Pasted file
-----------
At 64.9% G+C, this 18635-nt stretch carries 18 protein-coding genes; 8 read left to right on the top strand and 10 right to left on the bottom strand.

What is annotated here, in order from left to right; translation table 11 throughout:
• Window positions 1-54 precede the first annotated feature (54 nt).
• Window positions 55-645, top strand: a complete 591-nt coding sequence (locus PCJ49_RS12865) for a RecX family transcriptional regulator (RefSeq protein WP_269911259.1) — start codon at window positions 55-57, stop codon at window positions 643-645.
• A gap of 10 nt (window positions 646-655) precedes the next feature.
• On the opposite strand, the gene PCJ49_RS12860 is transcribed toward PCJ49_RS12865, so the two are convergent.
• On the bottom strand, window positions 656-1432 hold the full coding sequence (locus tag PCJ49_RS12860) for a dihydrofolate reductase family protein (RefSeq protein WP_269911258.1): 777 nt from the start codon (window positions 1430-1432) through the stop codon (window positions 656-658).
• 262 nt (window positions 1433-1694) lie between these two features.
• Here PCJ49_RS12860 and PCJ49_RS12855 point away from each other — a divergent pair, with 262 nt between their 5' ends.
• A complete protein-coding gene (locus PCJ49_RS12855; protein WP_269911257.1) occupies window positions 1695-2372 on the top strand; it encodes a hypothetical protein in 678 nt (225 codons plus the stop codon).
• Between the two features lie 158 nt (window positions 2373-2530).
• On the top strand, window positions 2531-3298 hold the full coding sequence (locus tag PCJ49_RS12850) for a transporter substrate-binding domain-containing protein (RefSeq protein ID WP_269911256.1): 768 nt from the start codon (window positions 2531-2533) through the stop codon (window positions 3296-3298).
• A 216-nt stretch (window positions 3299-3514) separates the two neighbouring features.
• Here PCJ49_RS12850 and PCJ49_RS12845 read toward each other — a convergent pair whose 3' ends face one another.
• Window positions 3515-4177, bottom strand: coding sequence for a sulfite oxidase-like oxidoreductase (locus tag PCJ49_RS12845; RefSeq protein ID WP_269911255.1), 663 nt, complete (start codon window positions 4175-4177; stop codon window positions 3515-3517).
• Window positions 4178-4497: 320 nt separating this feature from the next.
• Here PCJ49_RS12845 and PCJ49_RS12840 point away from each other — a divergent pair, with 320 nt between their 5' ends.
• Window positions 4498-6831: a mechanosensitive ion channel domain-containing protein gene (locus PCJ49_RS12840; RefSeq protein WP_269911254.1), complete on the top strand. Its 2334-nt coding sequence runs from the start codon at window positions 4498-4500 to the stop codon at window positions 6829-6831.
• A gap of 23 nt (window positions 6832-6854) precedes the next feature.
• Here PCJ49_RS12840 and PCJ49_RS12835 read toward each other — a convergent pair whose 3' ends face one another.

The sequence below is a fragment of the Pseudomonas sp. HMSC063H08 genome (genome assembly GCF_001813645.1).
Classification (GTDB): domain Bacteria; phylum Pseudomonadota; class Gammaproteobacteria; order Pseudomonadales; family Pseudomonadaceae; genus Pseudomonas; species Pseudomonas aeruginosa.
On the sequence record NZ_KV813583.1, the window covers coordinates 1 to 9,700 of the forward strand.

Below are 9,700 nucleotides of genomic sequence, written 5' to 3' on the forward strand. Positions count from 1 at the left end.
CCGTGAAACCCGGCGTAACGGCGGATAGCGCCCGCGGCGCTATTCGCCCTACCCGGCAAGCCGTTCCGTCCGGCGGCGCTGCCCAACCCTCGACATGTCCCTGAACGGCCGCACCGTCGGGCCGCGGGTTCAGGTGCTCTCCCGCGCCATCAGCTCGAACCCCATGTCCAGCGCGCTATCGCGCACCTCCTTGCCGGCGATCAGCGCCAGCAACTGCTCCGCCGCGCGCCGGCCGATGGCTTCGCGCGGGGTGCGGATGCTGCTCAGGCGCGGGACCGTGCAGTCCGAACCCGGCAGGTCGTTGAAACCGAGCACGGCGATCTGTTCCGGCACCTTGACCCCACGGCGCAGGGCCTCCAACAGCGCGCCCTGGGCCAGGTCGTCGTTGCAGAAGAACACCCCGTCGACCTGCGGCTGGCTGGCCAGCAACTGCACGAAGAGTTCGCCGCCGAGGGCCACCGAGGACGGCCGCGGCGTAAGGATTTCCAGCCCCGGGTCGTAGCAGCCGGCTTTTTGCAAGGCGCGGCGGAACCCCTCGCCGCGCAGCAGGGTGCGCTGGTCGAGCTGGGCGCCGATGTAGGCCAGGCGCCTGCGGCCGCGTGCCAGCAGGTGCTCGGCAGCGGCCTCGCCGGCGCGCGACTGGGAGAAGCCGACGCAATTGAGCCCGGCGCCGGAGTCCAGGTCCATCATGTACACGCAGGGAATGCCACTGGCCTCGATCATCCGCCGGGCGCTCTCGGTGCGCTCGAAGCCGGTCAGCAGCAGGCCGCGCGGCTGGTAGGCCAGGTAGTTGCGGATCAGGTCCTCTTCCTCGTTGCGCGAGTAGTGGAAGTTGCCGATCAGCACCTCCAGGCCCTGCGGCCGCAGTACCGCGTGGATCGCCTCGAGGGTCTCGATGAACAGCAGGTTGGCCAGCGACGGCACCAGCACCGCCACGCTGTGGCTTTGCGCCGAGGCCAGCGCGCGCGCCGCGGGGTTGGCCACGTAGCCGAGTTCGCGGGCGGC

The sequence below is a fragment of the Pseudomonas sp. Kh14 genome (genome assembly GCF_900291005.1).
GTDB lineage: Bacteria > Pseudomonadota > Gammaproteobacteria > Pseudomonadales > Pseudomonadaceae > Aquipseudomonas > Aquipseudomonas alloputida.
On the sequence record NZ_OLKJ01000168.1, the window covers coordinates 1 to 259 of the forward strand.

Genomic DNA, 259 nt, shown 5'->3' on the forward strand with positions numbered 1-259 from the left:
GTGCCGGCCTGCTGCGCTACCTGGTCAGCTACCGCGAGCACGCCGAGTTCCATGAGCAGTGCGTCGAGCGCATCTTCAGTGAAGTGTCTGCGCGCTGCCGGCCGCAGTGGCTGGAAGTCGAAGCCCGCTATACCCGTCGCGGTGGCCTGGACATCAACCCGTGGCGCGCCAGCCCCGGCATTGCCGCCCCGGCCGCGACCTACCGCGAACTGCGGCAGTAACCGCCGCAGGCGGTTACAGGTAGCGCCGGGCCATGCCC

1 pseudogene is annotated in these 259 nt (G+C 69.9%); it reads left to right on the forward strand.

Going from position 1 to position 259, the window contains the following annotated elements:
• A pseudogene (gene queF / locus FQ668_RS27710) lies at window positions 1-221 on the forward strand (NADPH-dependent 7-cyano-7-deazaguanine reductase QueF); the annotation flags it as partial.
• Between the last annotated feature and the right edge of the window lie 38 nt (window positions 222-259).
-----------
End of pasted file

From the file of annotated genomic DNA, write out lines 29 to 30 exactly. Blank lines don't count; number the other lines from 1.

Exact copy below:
Genomic DNA, 259 nt, shown 5'->3' on the forward strand with positions numbered 1-259 from the left:
GTGCCGGCCTGCTGCGCTACCTGGTCAGCTACCGCGAGCACGCCGAGTTCCATGAGCAGTGCGTCGAGCGCATCTTCAGTGAAGTGTCTGCGCGCTGCCGGCCGCAGTGGCTGGAAGTCGAAGCCCGCTATACCCGTCGCGGTGGCCTGGACATCAACCCGTGGCGCGCCAGCCCCGGCATTGCCGCCCCGGCCGCGACCTACCGCGAACTGCGGCAGTAACCGCCGCAGGCGGTTACAGGTAGCGCCGGGCCATGCCC